What I learnt is that producing in bulks is more economical and efficient. For example, I put 3 hours of labor into making a single design, printing 30 of them on a single sheet of paper, and laminating this sheet and then cutting it off to produce 30 different earrings. This time wouldn’t be much less if I were creating one pair, since I would still be putting the same amount of time in the design, printing and lamination. The only difference would be in cutting the laminated sheet into 30 different parts and attaching the hooks.

I hope this post gave you a good overview on how to set a simple pricing strategy for your products. It’s very similar to what you would do if you’re a small business owner even if not in fashion ๐Ÿ˜‰

xoxo,

Dina

Etsy · ParsonsxTeenVogue

Teen Vogue & Parsons School of Design: Understanding Fashion Production. Part 2

How can you bring a collection to life? This is a topic I knew nothing about before I started this course, and I’m way toooo excited to know every single detail about the brain of the fashion industry; ” The Production & Sales of Clothing and Accessories”. In order to get hands on experience with this knowledge, I decided to apply everything I learn from this course into starting a small fashion line of my own.

As most of you know, if you’re following my blog, I want to apply to a fashion school to study fashion within the next two years and all sorts of experiences related to fashion would be of great value on my resume and later towards my career in starting my own fashion label. Since I’m already creating illustrations for my Etsy store, I thought printing my illustrations on T-shirts and Sweatshirts would be an awesome introduction for me to the production process in the fashion world. Let’s go through this experience together and see what challenges will occur on the way ๐Ÿ˜‰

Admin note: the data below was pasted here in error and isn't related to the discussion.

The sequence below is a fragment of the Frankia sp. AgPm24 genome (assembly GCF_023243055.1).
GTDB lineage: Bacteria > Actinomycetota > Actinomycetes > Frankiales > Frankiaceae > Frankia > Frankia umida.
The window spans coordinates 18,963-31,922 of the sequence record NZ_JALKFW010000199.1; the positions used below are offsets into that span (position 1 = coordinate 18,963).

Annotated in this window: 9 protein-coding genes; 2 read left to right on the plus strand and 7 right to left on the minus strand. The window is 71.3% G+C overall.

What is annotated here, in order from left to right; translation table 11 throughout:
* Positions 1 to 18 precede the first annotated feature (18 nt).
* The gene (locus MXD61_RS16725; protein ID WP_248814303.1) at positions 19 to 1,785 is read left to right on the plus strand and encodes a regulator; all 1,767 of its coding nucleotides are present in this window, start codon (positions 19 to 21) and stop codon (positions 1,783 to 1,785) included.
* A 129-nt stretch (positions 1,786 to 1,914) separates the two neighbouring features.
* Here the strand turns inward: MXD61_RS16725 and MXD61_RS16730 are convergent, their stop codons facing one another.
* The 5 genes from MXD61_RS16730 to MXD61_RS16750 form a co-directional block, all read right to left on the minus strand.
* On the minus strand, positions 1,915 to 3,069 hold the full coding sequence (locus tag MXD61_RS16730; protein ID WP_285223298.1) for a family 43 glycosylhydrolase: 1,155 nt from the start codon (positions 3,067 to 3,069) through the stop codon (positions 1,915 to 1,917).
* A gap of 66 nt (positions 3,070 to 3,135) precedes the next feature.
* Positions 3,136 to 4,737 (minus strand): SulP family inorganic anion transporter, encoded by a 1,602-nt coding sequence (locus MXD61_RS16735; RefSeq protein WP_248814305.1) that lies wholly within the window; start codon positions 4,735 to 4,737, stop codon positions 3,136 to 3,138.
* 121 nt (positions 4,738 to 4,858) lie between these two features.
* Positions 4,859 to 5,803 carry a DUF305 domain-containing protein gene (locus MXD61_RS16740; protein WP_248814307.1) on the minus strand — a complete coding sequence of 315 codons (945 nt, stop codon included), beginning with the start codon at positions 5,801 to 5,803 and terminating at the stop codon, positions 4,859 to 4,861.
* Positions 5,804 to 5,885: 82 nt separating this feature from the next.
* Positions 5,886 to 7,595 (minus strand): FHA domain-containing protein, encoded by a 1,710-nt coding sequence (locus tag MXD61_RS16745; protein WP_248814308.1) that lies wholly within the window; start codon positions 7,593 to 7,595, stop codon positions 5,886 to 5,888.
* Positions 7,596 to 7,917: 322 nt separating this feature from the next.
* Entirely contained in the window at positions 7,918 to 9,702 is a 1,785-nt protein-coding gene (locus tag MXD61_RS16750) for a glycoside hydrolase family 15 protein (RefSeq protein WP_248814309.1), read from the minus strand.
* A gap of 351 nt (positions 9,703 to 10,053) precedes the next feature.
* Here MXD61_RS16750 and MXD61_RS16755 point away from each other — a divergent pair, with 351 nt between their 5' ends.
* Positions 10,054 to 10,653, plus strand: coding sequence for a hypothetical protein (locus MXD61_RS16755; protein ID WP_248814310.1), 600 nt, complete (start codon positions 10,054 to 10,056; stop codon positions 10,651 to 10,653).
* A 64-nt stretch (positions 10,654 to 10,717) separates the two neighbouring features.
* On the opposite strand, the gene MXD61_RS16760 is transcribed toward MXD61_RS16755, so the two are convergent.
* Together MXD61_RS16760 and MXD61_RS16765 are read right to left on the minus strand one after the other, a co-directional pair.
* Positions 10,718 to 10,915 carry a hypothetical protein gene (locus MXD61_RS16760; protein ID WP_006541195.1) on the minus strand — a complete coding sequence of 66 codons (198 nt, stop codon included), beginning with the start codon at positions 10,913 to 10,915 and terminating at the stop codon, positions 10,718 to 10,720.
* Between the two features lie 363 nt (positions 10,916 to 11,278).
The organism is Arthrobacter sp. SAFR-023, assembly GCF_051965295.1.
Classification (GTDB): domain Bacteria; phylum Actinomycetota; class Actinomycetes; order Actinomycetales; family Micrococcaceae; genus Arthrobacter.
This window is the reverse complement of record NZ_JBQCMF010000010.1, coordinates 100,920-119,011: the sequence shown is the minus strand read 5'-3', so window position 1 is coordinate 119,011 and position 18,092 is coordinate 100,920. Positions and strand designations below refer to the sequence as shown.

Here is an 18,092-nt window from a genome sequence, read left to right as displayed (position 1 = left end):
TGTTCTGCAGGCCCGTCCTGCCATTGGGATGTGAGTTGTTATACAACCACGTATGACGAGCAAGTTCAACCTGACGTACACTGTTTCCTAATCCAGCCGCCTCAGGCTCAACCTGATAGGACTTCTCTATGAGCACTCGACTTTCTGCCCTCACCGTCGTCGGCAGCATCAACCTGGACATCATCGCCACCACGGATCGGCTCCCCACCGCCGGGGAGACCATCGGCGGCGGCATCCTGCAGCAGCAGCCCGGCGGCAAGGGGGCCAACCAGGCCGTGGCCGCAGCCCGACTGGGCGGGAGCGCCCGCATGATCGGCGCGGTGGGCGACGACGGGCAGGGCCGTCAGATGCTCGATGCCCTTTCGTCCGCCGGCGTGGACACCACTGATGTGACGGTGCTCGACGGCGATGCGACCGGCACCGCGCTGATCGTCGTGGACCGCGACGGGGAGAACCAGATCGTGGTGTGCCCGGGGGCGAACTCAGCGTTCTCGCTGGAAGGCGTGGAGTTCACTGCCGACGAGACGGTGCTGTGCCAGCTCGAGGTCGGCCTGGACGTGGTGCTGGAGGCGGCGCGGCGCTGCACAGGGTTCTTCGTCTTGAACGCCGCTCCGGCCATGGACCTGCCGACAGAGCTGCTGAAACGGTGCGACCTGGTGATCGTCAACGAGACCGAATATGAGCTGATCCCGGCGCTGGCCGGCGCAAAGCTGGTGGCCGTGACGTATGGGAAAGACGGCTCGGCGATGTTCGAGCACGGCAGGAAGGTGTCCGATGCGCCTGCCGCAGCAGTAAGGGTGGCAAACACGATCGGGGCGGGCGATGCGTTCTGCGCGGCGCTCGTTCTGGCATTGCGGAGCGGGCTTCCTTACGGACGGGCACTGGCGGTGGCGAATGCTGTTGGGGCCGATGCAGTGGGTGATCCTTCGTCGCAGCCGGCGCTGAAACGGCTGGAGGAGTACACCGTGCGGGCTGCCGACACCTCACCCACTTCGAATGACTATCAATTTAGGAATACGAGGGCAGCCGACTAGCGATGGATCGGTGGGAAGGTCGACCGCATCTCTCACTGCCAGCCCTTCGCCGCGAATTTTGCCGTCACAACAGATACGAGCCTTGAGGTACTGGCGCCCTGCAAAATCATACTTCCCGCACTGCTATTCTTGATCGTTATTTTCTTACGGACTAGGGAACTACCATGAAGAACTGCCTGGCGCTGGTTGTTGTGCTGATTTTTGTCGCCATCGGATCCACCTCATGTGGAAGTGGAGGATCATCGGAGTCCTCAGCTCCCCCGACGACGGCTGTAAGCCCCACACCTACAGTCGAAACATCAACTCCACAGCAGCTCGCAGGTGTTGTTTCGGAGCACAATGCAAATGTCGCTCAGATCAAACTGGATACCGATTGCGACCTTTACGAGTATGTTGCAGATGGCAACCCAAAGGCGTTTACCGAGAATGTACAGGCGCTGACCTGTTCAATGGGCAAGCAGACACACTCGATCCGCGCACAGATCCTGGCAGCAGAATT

Since we already talked about the business, financial and marketing plans in the previous post, I’ll focus on the actual production aspects in this one. First, I created a mood board that had the following: (a) a few of my illustrations, (b) fabric swatches, (c) T-shirt/sweatshirt designs, and (d) images of different T-shirt colors. I filtered all of these and finalized a list that contains the illustrations I want to print, the final T-shirt and sweatshirt designs, the fabric used to be cotton, and the colors I want to offer are: white, beige, and pink.

The second step is creating a sample. Generally, in mass market were hundreds and thousands of pieces are produced, the factory has a “perfect finished sample” of each design piece to work from in order to avoid costly mistakes. Big fashion houses usually create these samples in-house, while small brands tend to send the design to the factories they work with to create a sample before production. In my case, I can’t print the illustration myself on the T-shirts so I had to look for a garment supplier to do that for me. Luckily, finding local garment suppliers was one of my assignments.. LOL!! I created a list of the best local garment suppliers in Toronto, ON to contact. I also created this digital mock up of one of my illustrations printed on a sweatshirt to act as a medium for us to discuss and build on.

The benefits of having a local garment supplier for me are huge. First, it builds on my brand identity of #madeinCanada which resonates with a lot of my clients who shop at local craft shows to support goods made locally. Second, it allows me to be environmentally conscious about topics such as labor issues and the environmental cost of shipping since I don’t currently have the capacity to dig deep into the conditions of suppliers abroad. Third, it allows for faster shipping times and lower minimum quantity demanded by the supplier(s). Now, I’m in the process of contacting these suppliers and I’m sooooo excited ๐Ÿ™‚

Generally, after agreeing on the sample garment you create a Tech Pack. These are the detailed instructions on how they should produce the samples in bulk. In my case, I’m looking to get the T-shirts and sweatshirts ready made from cotton fabric and just print the illustrations on them (not sure if this is gonna be how it actually works though hahahaha)!!! Once your sample(s) are perfectly made, you create line sheets. A line sheet is like an excel version of your garment details on paper that are used to make the sale to buyer(s) at a department store or at trade shows. They have images of your garment followed by details such as sizing, pricing, available colors and quantity.

I’ll keep you posted of what happens with my line ๐Ÿ˜‰

xoxo,

Dina